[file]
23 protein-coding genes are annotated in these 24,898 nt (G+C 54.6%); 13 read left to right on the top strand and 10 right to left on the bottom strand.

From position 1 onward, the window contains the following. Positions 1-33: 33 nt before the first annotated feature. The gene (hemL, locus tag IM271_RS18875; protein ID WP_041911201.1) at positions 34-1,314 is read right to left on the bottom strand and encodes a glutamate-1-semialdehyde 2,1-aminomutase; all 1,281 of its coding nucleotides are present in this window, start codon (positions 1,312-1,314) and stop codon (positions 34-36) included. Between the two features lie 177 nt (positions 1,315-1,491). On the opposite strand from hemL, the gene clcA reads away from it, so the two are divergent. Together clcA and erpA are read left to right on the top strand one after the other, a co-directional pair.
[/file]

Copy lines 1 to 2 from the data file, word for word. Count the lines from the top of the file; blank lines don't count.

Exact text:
23 protein-coding genes are annotated in these 24,898 nt (G+C 54.6%); 13 read left to right on the top strand and 10 right to left on the bottom strand.

From position 1 onward, the window contains the following. Positions 1-33: 33 nt before the first annotated feature. The gene (hemL, locus tag IM271_RS18875; protein ID WP_041911201.1) at positions 34-1,314 is read right to left on the bottom strand and encodes a glutamate-1-semialdehyde 2,1-aminomutase; all 1,281 of its coding nucleotides are present in this window, start codon (positions 1,312-1,314) and stop codon (positions 34-36) included. Between the two features lie 177 nt (positions 1,315-1,491). On the opposite strand from hemL, the gene clcA reads away from it, so the two are divergent. Together clcA and erpA are read left to right on the top strand one after the other, a co-directional pair.